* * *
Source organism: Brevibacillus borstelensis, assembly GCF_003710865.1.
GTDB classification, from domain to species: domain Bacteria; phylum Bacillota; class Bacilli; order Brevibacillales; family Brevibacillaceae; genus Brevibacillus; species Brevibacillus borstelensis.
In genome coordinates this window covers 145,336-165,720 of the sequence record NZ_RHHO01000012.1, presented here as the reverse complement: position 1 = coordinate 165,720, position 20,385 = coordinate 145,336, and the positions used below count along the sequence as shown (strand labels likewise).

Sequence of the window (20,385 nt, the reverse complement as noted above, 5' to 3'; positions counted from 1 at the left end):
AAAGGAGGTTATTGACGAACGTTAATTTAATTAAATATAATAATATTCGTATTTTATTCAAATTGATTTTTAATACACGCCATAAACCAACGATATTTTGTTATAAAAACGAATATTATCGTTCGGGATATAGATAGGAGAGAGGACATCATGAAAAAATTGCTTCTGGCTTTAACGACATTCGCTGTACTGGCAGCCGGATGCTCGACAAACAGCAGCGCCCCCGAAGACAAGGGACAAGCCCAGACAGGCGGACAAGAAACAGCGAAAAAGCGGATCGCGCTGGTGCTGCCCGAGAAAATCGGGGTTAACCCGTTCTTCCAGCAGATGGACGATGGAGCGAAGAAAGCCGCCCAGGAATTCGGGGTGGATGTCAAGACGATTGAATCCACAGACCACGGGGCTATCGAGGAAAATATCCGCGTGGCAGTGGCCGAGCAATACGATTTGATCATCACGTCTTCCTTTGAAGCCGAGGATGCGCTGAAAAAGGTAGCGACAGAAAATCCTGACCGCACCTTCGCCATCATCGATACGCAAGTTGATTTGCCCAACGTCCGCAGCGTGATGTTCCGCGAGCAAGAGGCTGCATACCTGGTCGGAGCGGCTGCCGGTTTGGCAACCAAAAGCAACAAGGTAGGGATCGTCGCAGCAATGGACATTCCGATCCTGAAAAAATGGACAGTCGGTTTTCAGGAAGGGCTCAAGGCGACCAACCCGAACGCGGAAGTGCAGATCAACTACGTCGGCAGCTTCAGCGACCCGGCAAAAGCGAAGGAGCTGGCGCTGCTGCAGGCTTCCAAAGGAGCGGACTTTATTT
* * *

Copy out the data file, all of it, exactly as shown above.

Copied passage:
Source organism: Brevibacillus borstelensis, assembly GCF_003710865.1.
GTDB classification, from domain to species: domain Bacteria; phylum Bacillota; class Bacilli; order Brevibacillales; family Brevibacillaceae; genus Brevibacillus; species Brevibacillus borstelensis.
In genome coordinates this window covers 145,336-165,720 of the sequence record NZ_RHHO01000012.1, presented here as the reverse complement: position 1 = coordinate 165,720, position 20,385 = coordinate 145,336, and the positions used below count along the sequence as shown (strand labels likewise).

Sequence of the window (20,385 nt, the reverse complement as noted above, 5' to 3'; positions counted from 1 at the left end):
AAAGGAGGTTATTGACGAACGTTAATTTAATTAAATATAATAATATTCGTATTTTATTCAAATTGATTTTTAATACACGCCATAAACCAACGATATTTTGTTATAAAAACGAATATTATCGTTCGGGATATAGATAGGAGAGAGGACATCATGAAAAAATTGCTTCTGGCTTTAACGACATTCGCTGTACTGGCAGCCGGATGCTCGACAAACAGCAGCGCCCCCGAAGACAAGGGACAAGCCCAGACAGGCGGACAAGAAACAGCGAAAAAGCGGATCGCGCTGGTGCTGCCCGAGAAAATCGGGGTTAACCCGTTCTTCCAGCAGATGGACGATGGAGCGAAGAAAGCCGCCCAGGAATTCGGGGTGGATGTCAAGACGATTGAATCCACAGACCACGGGGCTATCGAGGAAAATATCCGCGTGGCAGTGGCCGAGCAATACGATTTGATCATCACGTCTTCCTTTGAAGCCGAGGATGCGCTGAAAAAGGTAGCGACAGAAAATCCTGACCGCACCTTCGCCATCATCGATACGCAAGTTGATTTGCCCAACGTCCGCAGCGTGATGTTCCGCGAGCAAGAGGCTGCATACCTGGTCGGAGCGGCTGCCGGTTTGGCAACCAAAAGCAACAAGGTAGGGATCGTCGCAGCAATGGACATTCCGATCCTGAAAAAATGGACAGTCGGTTTTCAGGAAGGGCTCAAGGCGACCAACCCGAACGCGGAAGTGCAGATCAACTACGTCGGCAGCTTCAGCGACCCGGCAAAAGCGAAGGAGCTGGCGCTGCTGCAGGCTTCCAAAGGAGCGGACTTTATTT